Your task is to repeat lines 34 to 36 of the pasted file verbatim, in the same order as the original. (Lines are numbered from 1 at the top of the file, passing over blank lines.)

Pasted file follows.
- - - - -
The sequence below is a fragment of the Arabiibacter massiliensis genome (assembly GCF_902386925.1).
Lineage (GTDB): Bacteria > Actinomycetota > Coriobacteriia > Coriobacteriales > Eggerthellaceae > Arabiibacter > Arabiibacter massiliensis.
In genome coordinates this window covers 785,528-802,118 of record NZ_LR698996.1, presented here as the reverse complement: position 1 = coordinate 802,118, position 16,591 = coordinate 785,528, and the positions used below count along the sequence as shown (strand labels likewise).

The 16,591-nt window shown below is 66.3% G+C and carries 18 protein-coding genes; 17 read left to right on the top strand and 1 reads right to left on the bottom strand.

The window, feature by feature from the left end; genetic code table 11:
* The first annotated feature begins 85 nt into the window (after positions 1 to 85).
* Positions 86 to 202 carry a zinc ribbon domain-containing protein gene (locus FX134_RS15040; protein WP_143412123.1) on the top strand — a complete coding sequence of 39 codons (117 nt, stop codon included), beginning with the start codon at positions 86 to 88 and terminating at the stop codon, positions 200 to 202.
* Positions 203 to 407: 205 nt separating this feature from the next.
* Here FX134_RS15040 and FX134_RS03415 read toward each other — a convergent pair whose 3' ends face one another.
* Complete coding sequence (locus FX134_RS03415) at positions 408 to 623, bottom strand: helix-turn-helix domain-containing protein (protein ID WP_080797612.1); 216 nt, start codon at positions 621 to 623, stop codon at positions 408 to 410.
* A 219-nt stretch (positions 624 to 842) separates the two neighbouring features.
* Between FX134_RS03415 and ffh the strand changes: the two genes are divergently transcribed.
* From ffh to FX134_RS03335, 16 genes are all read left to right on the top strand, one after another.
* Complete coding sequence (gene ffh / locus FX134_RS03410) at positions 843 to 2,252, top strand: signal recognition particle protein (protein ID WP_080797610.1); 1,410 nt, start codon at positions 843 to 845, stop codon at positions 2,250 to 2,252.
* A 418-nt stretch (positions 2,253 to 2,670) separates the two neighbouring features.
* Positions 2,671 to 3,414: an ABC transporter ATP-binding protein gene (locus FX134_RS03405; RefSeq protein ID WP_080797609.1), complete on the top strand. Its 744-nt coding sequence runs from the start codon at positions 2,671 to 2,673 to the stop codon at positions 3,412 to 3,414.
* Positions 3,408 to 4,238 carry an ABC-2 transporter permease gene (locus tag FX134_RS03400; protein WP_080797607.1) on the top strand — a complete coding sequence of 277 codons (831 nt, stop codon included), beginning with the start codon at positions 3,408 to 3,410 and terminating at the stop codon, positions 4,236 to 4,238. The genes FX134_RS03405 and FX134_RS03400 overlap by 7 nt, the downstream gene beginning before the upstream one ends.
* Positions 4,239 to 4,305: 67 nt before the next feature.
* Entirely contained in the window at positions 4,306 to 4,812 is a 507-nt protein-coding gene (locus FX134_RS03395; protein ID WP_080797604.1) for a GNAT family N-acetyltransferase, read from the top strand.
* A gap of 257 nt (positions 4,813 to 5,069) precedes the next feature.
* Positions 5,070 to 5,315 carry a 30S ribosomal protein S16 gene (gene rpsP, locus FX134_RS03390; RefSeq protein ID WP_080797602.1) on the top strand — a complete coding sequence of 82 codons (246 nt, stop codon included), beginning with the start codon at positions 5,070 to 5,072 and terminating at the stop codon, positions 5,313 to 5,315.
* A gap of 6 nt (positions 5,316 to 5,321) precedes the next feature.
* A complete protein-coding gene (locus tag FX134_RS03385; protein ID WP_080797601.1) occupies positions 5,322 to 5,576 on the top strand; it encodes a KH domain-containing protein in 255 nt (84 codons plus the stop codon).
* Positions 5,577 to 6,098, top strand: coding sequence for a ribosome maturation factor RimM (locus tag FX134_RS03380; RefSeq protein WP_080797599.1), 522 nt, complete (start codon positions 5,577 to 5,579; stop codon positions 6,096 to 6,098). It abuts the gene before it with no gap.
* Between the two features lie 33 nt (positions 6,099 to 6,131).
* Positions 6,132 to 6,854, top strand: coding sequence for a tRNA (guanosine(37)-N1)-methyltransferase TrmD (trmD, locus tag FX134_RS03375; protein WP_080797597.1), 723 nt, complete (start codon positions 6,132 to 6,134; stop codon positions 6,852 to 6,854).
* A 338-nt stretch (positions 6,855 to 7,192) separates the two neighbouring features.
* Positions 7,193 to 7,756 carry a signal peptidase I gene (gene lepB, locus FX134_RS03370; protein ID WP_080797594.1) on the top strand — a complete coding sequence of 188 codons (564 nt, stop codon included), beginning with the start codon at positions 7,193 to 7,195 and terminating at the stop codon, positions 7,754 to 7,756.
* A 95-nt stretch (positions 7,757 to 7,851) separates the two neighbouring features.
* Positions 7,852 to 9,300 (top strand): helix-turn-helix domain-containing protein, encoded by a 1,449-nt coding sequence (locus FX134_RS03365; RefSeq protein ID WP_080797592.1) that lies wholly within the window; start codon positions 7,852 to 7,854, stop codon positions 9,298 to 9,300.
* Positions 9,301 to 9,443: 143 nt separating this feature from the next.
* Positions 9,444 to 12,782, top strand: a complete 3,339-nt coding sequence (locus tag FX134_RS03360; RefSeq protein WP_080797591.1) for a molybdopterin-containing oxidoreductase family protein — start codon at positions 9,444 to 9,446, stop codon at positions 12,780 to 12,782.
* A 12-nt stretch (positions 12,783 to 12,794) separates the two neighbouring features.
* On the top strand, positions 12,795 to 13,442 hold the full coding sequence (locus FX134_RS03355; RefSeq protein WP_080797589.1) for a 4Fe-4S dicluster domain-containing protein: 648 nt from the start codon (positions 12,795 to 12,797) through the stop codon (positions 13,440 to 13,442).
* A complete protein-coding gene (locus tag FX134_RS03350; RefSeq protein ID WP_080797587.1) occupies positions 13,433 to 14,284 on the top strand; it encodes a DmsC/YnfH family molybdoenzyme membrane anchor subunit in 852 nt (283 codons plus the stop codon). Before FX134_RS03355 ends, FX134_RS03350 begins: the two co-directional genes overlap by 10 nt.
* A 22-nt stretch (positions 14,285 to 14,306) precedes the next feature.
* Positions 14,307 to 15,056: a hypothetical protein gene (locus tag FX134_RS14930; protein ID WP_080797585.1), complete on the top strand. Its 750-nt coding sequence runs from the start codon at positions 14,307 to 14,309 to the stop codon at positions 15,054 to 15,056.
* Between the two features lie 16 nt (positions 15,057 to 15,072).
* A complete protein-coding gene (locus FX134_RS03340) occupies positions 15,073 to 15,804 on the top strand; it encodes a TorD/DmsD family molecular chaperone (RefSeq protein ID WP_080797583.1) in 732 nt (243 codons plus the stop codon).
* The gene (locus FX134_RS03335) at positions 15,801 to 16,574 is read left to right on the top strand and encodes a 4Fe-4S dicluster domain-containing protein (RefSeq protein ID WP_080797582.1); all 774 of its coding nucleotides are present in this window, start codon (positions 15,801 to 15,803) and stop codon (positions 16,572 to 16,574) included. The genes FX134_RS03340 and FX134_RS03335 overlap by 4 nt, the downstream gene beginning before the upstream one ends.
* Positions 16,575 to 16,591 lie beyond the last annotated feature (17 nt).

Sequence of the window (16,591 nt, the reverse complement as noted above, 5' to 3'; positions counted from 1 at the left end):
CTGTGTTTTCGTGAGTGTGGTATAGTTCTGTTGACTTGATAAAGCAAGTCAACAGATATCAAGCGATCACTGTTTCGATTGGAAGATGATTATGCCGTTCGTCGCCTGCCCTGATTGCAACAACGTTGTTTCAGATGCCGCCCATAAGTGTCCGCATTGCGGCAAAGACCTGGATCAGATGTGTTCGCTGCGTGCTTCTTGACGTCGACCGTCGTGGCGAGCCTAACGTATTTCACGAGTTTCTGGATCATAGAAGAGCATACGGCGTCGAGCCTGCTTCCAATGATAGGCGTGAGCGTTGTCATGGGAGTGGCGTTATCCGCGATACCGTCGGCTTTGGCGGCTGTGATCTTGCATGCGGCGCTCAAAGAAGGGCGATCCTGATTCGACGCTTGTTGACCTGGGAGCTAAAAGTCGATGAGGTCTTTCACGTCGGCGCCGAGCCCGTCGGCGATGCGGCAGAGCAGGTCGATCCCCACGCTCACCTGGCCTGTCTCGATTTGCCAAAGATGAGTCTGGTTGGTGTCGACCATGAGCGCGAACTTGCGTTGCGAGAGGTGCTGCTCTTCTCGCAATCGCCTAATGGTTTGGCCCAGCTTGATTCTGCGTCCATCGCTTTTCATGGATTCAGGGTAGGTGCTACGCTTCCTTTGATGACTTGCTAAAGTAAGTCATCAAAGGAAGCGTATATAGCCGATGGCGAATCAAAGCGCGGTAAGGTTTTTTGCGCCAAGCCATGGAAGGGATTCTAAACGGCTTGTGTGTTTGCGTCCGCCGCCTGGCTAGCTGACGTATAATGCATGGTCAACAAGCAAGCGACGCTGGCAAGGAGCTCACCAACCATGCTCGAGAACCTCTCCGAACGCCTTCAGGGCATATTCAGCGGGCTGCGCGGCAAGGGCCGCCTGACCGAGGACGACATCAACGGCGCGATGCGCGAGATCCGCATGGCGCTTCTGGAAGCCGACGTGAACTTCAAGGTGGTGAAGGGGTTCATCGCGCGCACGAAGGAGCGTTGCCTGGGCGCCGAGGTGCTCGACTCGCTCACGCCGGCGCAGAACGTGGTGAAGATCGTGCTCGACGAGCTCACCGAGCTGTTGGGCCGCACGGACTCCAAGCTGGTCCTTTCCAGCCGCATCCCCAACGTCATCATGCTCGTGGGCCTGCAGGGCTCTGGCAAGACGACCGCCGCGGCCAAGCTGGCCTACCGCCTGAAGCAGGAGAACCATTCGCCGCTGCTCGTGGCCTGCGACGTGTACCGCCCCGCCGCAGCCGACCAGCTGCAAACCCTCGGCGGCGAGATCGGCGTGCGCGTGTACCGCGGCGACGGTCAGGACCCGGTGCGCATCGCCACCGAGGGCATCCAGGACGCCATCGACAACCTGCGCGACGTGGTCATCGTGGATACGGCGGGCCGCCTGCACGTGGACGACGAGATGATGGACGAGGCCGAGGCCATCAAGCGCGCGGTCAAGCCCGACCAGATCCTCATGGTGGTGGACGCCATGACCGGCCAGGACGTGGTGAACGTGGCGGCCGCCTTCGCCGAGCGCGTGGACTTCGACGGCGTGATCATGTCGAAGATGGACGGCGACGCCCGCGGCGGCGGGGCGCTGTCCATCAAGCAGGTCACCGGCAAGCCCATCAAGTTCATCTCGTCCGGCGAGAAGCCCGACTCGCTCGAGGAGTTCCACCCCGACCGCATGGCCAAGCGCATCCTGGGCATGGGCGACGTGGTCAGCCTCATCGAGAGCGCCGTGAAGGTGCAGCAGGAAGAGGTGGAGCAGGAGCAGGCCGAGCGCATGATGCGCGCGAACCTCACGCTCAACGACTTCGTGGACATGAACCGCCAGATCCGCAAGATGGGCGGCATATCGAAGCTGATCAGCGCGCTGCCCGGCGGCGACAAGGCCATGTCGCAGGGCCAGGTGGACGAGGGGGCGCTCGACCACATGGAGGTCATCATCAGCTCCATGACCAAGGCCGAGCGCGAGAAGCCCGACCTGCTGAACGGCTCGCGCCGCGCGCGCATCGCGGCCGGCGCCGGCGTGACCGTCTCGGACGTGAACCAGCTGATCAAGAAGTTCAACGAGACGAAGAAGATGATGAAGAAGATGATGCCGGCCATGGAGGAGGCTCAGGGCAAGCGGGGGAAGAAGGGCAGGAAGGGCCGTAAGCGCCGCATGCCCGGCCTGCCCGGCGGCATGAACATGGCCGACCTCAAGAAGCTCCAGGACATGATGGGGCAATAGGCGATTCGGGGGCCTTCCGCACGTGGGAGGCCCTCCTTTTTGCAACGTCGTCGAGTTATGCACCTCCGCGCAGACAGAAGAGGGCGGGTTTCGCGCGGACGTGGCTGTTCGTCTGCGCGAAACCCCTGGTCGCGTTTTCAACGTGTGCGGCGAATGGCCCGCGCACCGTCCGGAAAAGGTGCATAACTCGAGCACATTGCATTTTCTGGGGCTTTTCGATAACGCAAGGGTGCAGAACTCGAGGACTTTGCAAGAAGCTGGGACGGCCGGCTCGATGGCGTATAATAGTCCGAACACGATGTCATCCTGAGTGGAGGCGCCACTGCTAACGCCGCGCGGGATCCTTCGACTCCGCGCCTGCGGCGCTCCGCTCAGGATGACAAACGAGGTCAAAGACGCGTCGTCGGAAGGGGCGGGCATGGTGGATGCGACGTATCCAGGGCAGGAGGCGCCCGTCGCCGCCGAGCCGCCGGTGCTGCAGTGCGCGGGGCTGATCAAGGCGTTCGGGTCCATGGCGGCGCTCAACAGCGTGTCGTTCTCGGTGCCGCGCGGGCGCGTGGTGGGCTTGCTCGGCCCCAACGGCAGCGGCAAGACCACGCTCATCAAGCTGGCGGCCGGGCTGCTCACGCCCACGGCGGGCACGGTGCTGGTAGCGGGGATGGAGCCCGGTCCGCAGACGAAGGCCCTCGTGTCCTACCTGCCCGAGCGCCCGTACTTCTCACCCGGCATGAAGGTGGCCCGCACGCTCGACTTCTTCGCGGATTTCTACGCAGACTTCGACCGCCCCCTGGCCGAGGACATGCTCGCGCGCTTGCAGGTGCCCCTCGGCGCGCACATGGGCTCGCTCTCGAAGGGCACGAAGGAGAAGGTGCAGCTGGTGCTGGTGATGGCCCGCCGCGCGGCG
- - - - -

* On the top strand, positions 12,795 to 13,442 hold the full coding sequence (locus FX134_RS03355; RefSeq protein WP_080797589.1) for a 4Fe-4S dicluster domain-containing protein: 648 nt from the start codon (positions 12,795 to 12,797) through the stop codon (positions 13,440 to 13,442).
* A complete protein-coding gene (locus tag FX134_RS03350; RefSeq protein ID WP_080797587.1) occupies positions 13,433 to 14,284 on the top strand; it encodes a DmsC/YnfH family molybdoenzyme membrane anchor subunit in 852 nt (283 codons plus the stop codon). Before FX134_RS03355 ends, FX134_RS03350 begins: the two co-directional genes overlap by 10 nt.
* A 22-nt stretch (positions 14,285 to 14,306) precedes the next feature.